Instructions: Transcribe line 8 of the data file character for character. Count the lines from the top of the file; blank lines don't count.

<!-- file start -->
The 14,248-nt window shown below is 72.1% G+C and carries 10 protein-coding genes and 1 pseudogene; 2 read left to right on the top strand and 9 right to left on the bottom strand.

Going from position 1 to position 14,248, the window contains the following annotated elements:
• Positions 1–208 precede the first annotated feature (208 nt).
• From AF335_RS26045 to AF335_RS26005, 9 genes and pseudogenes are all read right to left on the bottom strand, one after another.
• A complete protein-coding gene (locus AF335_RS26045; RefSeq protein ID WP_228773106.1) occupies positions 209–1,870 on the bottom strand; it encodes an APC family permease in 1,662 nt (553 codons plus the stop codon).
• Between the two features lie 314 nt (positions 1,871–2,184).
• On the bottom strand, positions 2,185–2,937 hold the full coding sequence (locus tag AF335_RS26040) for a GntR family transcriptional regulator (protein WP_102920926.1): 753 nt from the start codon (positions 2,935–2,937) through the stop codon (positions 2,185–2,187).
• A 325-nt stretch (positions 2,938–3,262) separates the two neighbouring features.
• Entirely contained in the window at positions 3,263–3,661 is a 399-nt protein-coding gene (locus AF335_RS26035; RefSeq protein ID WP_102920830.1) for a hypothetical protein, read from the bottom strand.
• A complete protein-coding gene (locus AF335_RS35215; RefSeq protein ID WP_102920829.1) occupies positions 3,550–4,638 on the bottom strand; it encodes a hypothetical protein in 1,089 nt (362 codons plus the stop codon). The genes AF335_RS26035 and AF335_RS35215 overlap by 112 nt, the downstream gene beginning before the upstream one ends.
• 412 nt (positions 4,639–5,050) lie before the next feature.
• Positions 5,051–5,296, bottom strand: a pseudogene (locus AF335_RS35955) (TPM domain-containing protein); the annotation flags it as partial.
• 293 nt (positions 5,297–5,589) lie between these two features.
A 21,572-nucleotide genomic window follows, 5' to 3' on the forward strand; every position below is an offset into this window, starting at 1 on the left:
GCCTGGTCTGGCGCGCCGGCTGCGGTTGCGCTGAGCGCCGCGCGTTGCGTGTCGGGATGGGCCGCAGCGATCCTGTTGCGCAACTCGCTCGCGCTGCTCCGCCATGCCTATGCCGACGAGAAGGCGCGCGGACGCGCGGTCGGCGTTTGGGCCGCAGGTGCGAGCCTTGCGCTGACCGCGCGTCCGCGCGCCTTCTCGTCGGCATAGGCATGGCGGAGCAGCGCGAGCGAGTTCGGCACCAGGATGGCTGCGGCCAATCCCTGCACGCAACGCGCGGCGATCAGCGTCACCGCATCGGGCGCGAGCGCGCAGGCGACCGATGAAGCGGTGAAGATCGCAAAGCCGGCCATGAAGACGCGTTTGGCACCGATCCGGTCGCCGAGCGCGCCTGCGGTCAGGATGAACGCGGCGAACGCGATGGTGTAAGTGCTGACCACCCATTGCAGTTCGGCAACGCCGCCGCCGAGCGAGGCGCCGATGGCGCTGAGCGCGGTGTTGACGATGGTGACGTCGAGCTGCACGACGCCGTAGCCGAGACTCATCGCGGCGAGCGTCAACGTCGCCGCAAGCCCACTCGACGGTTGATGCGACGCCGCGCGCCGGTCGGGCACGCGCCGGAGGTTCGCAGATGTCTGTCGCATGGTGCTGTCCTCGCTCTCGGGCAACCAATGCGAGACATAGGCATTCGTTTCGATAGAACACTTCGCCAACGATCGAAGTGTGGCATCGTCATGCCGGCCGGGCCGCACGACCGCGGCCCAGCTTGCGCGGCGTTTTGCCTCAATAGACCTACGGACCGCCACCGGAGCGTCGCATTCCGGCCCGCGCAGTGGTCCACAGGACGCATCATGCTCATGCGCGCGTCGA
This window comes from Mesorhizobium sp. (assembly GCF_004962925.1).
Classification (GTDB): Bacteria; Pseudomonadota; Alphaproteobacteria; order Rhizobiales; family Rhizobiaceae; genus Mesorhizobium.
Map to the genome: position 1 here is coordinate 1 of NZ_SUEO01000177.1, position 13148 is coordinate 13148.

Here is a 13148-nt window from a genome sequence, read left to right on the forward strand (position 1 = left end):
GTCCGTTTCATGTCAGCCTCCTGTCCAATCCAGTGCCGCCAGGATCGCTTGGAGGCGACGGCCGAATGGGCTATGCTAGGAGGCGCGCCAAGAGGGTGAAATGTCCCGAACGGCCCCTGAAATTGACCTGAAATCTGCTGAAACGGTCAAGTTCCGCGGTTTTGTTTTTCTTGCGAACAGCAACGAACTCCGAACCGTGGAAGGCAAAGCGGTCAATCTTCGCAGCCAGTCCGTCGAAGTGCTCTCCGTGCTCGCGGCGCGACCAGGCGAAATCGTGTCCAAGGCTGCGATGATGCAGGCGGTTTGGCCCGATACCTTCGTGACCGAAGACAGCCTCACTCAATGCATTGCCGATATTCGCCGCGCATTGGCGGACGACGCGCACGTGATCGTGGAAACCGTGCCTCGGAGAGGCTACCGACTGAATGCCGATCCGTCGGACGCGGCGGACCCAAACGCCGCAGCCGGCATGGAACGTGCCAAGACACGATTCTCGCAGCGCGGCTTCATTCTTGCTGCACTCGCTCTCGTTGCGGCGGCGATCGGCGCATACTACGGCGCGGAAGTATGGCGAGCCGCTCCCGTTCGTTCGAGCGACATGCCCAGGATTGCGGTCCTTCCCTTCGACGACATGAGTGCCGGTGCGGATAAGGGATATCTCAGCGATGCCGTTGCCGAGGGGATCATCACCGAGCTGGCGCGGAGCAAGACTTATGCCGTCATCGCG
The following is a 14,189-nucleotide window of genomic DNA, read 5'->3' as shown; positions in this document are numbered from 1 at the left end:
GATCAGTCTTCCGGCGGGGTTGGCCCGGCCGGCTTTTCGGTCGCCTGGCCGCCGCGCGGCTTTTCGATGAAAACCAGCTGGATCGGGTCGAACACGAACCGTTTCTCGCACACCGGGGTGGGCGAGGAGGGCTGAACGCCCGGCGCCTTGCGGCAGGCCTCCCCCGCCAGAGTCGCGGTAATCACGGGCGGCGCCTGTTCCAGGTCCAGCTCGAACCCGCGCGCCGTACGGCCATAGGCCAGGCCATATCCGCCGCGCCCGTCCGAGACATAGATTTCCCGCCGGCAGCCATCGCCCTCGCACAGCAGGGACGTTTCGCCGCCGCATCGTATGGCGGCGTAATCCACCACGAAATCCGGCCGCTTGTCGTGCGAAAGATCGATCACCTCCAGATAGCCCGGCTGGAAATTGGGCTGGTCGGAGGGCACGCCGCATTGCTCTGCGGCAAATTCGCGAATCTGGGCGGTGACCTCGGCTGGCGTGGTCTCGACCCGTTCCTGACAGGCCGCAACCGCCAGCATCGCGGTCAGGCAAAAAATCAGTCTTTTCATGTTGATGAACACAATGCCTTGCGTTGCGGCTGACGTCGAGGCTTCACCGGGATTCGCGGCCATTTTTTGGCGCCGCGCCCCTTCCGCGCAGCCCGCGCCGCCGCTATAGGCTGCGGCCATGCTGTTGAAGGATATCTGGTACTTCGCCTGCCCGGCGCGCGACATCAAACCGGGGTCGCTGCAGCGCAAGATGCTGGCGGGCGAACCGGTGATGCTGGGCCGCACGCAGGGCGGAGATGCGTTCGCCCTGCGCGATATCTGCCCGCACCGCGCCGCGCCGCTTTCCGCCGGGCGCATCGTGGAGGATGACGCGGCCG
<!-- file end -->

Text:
• A 325-nt stretch (positions 2,938–3,262) separates the two neighbouring features.